We are taking a break this month from the more instructional blog posts to touch base with the foundation of the PA profession: Veterans.
In 1959, the US Surgeon General identified a national shortage of basic medical service providers.
By 1961, the American Medical Association called for a new category of “mid-level providers” to help fill the gap. Meanwhile, the World Health Organization began creating new categories of health care workers in developing countries.
According to the US Army Physician Assistant Handbook, Dr. Eugene A. Stead, Jr. from Duke University, and Dr. Richard Smith from the University of Washington were attuned to the plight of former military medics returning from Vietnam. The handbook states, “These individuals had developed exceptional medical skills while serving in the military, but much of their training failed to translate into civilian education or health care professions. Both physicians felt that these former military medics could be trained to meet the primary care void.”
They were also influenced by the Army Special Forces Medic training program, which trained medics to operate autonomously.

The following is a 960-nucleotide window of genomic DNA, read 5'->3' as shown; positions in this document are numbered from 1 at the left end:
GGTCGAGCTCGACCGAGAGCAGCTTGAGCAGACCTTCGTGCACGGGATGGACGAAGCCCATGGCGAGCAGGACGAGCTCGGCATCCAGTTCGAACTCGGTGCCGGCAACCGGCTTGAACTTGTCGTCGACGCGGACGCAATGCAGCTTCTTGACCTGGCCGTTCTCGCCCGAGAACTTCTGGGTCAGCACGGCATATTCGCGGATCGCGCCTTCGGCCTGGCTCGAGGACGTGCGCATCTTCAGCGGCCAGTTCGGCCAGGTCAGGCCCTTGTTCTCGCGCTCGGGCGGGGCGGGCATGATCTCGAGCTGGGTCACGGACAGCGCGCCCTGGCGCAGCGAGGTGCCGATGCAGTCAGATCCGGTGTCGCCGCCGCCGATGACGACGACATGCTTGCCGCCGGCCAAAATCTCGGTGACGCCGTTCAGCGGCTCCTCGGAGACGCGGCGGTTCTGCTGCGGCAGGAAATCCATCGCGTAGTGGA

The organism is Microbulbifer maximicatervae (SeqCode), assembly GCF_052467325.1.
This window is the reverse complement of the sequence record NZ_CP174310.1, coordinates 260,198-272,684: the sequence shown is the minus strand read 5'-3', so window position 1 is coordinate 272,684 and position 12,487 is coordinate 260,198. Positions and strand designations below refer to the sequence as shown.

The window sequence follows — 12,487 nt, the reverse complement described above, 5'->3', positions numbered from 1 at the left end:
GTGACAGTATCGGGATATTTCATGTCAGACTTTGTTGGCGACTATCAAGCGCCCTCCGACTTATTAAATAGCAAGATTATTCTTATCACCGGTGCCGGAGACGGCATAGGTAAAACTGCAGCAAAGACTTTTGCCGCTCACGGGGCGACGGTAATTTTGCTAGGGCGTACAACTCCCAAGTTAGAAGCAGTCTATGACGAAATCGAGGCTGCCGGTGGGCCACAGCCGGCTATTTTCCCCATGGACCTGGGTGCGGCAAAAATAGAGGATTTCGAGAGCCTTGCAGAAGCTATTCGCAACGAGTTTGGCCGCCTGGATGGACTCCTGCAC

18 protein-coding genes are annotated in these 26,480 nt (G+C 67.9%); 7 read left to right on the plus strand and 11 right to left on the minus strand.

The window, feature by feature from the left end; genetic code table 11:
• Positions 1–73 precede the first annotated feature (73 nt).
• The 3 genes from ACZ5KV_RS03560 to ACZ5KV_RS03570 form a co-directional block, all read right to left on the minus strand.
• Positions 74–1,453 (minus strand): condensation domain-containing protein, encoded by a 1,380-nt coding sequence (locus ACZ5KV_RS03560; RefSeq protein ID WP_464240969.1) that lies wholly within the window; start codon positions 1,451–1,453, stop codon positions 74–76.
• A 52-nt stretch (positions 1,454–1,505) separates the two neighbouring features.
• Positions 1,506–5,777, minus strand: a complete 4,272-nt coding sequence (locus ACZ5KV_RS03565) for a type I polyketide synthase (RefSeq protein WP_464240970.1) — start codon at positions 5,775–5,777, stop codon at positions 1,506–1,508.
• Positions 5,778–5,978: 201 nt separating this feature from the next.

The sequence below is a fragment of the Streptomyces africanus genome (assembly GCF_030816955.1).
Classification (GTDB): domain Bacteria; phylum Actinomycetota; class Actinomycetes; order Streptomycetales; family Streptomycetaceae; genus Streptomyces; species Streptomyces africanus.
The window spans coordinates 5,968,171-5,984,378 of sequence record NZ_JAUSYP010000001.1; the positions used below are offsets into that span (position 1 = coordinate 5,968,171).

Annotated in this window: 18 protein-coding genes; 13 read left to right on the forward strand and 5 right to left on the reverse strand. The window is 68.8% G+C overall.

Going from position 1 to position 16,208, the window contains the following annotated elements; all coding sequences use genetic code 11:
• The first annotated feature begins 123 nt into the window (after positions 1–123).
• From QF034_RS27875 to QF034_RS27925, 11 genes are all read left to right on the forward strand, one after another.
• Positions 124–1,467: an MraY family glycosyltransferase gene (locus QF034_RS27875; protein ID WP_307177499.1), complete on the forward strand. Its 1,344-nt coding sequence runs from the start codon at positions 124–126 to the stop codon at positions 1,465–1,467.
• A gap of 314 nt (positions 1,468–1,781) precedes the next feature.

Stead took the idea to Duke leadership and developed a curriculum that focused on clinical training over didactic training. His curriculum also drew inspiration from a program developed during World War II to fast-track the training of physicians.
In 1965, Reader’s Digest published an article mentioning the plan to start the Duke Physician Assistant Program, which led to many inquiries from ex-military corpsmen about this new opportunity.
In 1967, three former Navy Hospital Corpsmen graduated from Duke’s new PA program and became the pioneers of a profession.
To gather support for the program, Dr. Stead collaborated with AMA on an advertisement that ran in the July 20, 1971, issue of Life Magazine. The ad featured a young Black Vietnam veteran washing a car’s windshield. The copy read: “This man belongs in a hospital. Or a doctor’s office. Working alongside doctors, helping to care for patients.”